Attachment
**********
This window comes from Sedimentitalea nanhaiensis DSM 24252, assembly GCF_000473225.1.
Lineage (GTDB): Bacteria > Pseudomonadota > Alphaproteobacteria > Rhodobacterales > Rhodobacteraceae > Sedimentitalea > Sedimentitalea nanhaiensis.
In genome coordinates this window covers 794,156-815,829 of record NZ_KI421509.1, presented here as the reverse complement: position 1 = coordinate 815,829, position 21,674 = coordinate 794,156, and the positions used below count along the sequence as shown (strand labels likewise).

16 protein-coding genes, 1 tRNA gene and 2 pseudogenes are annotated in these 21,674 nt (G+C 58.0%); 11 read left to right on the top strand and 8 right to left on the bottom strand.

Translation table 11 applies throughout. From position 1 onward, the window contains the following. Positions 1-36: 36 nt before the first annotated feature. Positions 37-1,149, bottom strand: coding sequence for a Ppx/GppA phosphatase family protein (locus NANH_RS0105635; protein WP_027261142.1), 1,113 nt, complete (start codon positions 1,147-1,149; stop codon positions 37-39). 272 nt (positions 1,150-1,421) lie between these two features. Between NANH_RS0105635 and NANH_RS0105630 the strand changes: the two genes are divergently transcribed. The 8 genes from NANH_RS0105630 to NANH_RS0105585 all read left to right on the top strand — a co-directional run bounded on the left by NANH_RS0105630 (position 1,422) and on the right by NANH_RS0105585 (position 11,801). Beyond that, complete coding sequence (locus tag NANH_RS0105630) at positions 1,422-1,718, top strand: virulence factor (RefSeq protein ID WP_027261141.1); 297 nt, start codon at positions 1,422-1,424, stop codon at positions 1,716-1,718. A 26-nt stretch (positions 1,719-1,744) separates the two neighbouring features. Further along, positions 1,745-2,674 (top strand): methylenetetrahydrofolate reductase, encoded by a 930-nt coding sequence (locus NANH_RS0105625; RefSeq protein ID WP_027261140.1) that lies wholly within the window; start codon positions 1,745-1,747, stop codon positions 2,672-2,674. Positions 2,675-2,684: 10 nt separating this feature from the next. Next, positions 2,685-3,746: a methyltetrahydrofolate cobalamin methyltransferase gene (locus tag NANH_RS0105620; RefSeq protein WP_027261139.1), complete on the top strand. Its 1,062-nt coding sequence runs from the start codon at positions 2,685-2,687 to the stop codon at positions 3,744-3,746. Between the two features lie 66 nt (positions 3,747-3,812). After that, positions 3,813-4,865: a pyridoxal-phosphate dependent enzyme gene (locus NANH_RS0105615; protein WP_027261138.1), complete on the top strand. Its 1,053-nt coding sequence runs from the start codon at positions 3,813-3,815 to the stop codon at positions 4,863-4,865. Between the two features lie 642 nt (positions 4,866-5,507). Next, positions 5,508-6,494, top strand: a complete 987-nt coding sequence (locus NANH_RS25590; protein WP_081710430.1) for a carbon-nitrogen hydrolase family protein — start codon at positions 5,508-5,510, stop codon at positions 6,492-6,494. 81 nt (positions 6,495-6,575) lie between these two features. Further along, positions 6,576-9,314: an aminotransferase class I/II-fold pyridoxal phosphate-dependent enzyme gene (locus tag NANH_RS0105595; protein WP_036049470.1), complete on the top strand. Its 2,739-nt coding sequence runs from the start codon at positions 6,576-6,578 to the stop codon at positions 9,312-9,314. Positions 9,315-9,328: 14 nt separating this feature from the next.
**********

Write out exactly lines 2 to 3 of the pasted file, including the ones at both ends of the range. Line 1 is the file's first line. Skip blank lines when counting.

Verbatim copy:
Lineage (GTDB): Bacteria > Pseudomonadota > Alphaproteobacteria > Rhodobacterales > Rhodobacteraceae > Sedimentitalea > Sedimentitalea nanhaiensis.
In genome coordinates this window covers 794,156-815,829 of record NZ_KI421509.1, presented here as the reverse complement: position 1 = coordinate 815,829, position 21,674 = coordinate 794,156, and the positions used below count along the sequence as shown (strand labels likewise).